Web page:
Pope meets jailed dad of slain boy in south

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Saturday, June 21, 2014


CASSANO ALL'JONIO, Italy — Pope Francis offered words of sympathy Saturday to the imprisoned father of a slain toddler during a visit to prison to a southern Italian region infested by one of the world's most powerful crime syndicates.

Local organizers of the pope's one-day pilgrimage to Calabria said the pontiff first spoke to some 200 men and women held in the prison in the town of Castrovillari.

He then spoke separately with the father and two grandmothers of Coco' Campolongo. The 3-year-old boy was shot, along with one of his grandfathers and the grandfather's companion, in an attack in January blamed on drug turf wars in the nearby town of Cassano all'Jonio. The father was in prison at the time.

Pope Francis
In this picture made available by the Vatican newspaper L' Osservatore Romano, Pope Francis is applauded after delivering his message during his meeting with inmates and personnel of the prison of Castrovillari, southern Italy, Saturday, June 21, 2014. Pope Francis has offered words of sympathy to a slain toddler's inmate father during a visit to prison to a southern Italian region infested by one of the world's most powerful crime syndicates. Local organizers of the pope's one-day pilgrimage to Calabria said the pontiff first spoke to some 200 male and female inmates in the prison in the town of Castrovillari, then spoke separately with the father and two grandmothers of Coco' Campolongo. The 3-year-old boy was shot, along with one of his grandathers and the grandfather's companion, in a car in an attack in January blamed on drug turf wars in the nearby town of Cassano all'Jonio. (AP Photo)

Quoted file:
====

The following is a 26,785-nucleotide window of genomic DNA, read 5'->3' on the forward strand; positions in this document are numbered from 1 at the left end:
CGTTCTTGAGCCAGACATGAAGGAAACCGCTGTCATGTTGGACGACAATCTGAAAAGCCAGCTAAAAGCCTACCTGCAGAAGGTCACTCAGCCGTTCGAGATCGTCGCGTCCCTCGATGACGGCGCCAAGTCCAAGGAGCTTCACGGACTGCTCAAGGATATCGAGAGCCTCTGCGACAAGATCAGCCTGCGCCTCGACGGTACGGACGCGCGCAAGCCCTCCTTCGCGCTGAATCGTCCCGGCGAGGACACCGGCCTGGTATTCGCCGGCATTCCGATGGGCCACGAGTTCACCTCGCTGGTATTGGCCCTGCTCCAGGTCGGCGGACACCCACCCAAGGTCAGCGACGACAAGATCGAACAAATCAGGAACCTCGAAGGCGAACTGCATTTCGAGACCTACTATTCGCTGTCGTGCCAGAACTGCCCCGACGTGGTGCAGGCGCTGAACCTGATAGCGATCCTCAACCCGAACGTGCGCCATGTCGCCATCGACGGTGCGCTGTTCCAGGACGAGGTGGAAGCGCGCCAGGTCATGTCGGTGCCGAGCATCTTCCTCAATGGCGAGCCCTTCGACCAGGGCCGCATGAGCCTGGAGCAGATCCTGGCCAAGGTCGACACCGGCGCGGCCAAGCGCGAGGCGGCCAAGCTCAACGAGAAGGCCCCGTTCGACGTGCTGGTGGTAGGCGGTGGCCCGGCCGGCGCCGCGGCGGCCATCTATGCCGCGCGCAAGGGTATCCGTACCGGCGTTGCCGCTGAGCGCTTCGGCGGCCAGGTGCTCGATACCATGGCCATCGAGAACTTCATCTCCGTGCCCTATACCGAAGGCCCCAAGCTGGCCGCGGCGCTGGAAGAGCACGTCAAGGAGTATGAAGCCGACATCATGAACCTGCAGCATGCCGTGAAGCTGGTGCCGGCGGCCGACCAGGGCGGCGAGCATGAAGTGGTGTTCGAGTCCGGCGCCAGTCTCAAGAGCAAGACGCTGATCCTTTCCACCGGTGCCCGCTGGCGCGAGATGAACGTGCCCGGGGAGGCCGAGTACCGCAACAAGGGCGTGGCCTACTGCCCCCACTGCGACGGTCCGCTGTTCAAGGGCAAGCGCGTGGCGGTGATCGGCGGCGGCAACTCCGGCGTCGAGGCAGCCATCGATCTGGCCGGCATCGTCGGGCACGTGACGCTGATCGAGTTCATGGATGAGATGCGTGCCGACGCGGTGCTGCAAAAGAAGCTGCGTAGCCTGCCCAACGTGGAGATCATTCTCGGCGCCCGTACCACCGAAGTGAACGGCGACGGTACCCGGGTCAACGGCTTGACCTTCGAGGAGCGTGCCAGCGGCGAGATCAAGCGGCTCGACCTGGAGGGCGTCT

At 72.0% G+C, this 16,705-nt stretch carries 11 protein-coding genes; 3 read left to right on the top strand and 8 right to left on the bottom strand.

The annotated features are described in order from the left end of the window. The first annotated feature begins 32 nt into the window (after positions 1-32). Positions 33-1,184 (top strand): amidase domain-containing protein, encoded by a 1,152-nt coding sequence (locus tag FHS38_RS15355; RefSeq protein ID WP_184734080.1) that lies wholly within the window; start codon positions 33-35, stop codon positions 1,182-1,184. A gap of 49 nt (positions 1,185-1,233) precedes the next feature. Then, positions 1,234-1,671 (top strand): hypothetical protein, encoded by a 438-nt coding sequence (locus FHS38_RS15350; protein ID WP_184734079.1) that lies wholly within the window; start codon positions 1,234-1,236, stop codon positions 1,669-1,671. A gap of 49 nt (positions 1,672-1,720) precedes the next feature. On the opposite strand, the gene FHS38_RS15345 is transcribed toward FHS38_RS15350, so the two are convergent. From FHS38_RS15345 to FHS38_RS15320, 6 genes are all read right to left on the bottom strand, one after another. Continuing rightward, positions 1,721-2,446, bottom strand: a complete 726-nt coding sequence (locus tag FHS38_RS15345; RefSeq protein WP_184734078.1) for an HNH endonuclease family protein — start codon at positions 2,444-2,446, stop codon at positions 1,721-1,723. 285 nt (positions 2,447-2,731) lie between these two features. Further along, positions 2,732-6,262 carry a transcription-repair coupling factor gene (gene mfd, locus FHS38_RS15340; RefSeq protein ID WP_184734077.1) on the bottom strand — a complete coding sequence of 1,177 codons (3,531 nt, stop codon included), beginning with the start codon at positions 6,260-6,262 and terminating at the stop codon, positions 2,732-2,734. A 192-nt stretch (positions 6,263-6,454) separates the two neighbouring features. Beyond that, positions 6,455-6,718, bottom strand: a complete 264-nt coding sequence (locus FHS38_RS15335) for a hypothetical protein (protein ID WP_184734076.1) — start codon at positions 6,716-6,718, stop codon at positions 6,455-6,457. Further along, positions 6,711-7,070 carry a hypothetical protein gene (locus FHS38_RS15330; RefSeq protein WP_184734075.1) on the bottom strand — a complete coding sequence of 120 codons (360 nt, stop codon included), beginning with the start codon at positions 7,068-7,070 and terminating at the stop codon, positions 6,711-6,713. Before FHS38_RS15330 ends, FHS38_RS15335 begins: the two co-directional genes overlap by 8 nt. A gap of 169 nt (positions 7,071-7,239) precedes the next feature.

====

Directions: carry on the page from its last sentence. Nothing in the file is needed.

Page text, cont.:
The attackers then torched the car with the three victims inside. The crime was so horrific that the pope shortly afterward expressed his dismay during public remarks and promised to visit the town.

Francis' remarks to the boy's relatives were private. The Vatican didn't immediately give any details.

Calabria is the power base of the 'ndrangheta, a global drug trafficking syndicate that also enriches itself through systemic extortion of local businesses and infiltration of public works contracts in underdeveloped Calabria.

During his trip, Francis also comforted residents in a hospice. One of the doctors, at the pope's request, removed a bothersome wooden splinter from one his fingers, local organizers said.

The 77-year-old pope appeared to be holding up well during the hectic trip despite a scorching sun. The main public event was an outdoor Mass in late afternoon.

The Vatican said Francis, who has put those on the edges of society at the heart of his papacy, lunched with poor people and drug addicts in a rehabilitation facility. (AP)

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